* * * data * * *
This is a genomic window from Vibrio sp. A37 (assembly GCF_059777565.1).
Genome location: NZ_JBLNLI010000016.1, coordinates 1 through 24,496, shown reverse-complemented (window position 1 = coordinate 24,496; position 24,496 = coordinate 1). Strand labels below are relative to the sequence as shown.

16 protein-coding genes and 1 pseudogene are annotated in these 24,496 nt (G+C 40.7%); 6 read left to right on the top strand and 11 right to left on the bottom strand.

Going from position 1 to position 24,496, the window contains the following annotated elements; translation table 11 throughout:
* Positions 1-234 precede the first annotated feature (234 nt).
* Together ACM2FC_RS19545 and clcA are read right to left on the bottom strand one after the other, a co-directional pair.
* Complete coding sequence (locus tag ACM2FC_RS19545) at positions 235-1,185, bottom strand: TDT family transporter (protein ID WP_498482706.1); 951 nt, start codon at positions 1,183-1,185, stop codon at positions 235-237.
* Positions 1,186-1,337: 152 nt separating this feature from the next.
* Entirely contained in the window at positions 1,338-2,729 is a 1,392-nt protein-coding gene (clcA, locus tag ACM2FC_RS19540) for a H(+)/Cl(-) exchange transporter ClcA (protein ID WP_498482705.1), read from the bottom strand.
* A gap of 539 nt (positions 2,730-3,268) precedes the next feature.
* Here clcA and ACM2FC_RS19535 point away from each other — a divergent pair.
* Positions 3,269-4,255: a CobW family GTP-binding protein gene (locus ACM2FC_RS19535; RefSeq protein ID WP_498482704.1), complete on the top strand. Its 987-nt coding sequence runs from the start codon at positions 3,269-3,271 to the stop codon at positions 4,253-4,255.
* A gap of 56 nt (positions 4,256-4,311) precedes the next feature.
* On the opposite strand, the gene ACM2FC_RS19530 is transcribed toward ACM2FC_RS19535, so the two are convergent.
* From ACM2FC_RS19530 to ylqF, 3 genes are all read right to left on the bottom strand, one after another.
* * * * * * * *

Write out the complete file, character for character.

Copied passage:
This is a genomic window from Vibrio sp. A37 (assembly GCF_059777565.1).
Genome location: NZ_JBLNLI010000016.1, coordinates 1 through 24,496, shown reverse-complemented (window position 1 = coordinate 24,496; position 24,496 = coordinate 1). Strand labels below are relative to the sequence as shown.

16 protein-coding genes and 1 pseudogene are annotated in these 24,496 nt (G+C 40.7%); 6 read left to right on the top strand and 11 right to left on the bottom strand.

Going from position 1 to position 24,496, the window contains the following annotated elements; translation table 11 throughout:
* Positions 1-234 precede the first annotated feature (234 nt).
* Together ACM2FC_RS19545 and clcA are read right to left on the bottom strand one after the other, a co-directional pair.
* Complete coding sequence (locus tag ACM2FC_RS19545) at positions 235-1,185, bottom strand: TDT family transporter (protein ID WP_498482706.1); 951 nt, start codon at positions 1,183-1,185, stop codon at positions 235-237.
* Positions 1,186-1,337: 152 nt separating this feature from the next.
* Entirely contained in the window at positions 1,338-2,729 is a 1,392-nt protein-coding gene (clcA, locus tag ACM2FC_RS19540) for a H(+)/Cl(-) exchange transporter ClcA (protein ID WP_498482705.1), read from the bottom strand.
* A gap of 539 nt (positions 2,730-3,268) precedes the next feature.
* Here clcA and ACM2FC_RS19535 point away from each other — a divergent pair.
* Positions 3,269-4,255: a CobW family GTP-binding protein gene (locus ACM2FC_RS19535; RefSeq protein ID WP_498482704.1), complete on the top strand. Its 987-nt coding sequence runs from the start codon at positions 3,269-3,271 to the stop codon at positions 4,253-4,255.
* A gap of 56 nt (positions 4,256-4,311) precedes the next feature.
* On the opposite strand, the gene ACM2FC_RS19530 is transcribed toward ACM2FC_RS19535, so the two are convergent.
* From ACM2FC_RS19530 to ylqF, 3 genes are all read right to left on the bottom strand, one after another.